8 Comments on Educational Gift Guide for ages 1-16!

  1. Hello Caroline! I have a question for you , if you have the time to answer in this oh so busy season! 🙂 Do you give your children “Santa” gifts or lead them to believe in Santa Claus? We don’t, but still fill stockings for them, as this was one of my favorite parts of opening gifts on Christmas morning when I was young. I was just wondering your perspective (or anyone else’s) on this somewhat controversial topic. God’s Peace to you.

    • Kelsey,

      Hello! We don’t do Santa gifts at all. I grew up not being taught that Santa was real, and never received gifts from him. We try to keep the focus on the birth of Jesus, but we also enjoy decorating for Christmas and looking at Christmas lights. 🙂 We personally don’t do stockings, just because I never grew up doing them as it seemed connected to Santa Claus. I don’t think it’s a big deal if you do or do not do them, as long as you teach your children what Christmas is really about. 🙂

      • I grew up believing Santa was real. (Around 9 or 10, you realize he isn’t). Had no ill thoughts towards my parents about it, nor did I wonder if a God was real because Santa was not real. It was a cute thing to do. Christmas was always about Christ. We saw it as a fantasy game. Kind of like Mickey Mouse, or Donald Duck. As a child you think they are real, but then you grow up and realize they aren’t.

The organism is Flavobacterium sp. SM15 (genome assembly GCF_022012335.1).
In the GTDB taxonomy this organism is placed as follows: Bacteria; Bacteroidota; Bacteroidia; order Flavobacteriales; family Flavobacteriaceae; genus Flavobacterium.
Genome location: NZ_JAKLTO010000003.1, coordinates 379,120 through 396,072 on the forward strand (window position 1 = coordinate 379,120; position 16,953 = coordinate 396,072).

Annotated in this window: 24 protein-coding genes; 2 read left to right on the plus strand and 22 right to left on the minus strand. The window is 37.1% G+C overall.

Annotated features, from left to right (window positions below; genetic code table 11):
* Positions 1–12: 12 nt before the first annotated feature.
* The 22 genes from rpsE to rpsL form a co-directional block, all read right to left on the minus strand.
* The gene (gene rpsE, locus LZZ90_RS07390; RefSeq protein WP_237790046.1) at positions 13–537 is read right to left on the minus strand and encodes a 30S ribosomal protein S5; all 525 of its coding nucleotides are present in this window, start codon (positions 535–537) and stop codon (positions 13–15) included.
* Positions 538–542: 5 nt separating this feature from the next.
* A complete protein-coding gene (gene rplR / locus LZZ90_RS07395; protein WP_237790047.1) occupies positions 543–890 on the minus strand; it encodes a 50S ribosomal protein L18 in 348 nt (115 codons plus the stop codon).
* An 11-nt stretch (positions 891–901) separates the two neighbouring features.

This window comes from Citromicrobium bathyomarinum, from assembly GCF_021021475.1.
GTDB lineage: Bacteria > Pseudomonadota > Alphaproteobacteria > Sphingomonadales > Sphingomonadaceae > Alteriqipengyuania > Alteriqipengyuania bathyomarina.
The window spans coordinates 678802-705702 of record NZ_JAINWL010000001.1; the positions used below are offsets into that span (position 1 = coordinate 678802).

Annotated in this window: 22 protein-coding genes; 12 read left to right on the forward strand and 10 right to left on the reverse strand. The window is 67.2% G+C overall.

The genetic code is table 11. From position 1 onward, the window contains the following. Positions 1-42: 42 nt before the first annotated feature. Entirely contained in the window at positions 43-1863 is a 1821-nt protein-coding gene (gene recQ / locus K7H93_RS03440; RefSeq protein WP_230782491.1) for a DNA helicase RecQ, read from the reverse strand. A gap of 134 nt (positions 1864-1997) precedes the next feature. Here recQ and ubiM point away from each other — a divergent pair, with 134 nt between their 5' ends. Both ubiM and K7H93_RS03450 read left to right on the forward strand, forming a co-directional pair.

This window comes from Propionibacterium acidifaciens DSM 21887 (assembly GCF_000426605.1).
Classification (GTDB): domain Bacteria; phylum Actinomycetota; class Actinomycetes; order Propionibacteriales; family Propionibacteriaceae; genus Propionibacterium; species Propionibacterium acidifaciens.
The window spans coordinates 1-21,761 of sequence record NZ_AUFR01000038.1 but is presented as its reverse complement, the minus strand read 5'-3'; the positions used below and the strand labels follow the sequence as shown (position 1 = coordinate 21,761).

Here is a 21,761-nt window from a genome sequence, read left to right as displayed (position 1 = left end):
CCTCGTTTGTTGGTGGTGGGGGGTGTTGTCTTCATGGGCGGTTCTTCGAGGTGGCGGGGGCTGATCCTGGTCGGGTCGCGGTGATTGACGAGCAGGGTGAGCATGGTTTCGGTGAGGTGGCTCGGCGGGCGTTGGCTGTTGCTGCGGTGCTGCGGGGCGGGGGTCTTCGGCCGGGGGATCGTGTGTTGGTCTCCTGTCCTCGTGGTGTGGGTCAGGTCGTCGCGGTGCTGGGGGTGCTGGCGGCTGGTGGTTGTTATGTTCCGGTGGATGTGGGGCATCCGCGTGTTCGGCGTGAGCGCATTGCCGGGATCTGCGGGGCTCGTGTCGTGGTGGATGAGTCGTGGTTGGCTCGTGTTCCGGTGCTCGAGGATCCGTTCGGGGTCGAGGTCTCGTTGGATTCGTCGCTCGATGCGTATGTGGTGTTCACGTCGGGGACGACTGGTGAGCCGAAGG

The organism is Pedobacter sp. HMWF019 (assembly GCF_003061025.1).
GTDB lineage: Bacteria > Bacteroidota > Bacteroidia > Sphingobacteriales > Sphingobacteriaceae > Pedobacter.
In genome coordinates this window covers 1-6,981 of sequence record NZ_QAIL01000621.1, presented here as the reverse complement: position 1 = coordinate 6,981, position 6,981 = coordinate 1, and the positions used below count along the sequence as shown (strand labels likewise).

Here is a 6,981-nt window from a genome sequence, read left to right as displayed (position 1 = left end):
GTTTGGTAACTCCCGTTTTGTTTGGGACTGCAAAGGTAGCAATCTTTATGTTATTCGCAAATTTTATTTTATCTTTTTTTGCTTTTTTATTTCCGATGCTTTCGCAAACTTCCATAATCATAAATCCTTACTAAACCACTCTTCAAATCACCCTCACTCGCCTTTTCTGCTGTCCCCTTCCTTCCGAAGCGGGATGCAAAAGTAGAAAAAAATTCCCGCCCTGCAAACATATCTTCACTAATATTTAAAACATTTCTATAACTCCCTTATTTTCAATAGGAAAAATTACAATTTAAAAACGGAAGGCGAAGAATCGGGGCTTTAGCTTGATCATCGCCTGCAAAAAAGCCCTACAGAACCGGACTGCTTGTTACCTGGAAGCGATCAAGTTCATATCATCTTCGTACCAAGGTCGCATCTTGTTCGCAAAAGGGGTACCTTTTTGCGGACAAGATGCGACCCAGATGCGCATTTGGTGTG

We did stockings as children, even when we no longer believed in Santa.

        • Thank you for your reply Danielle! I totally agree with you and grew up believing it the same as you. I do not believe that believing in Santa takes away, in any way, believing in Jesus Christ or the meaning in Christmas. However, we simply chose not to do it. I don’t think it’s wrong to believe in Santa though. Believing in him is really like believing in the spirit of giving, right? Have a blessed holiday season and God’s Peace to you! 🙂

  2. I had the Imagnetics on the list for my kids and after reading Amazon reviews, I changed it to Magnetic Mighty Mind…very similar but looks like a better brain builder because it just has the silhouette of the image not which shapes to use to make each picture.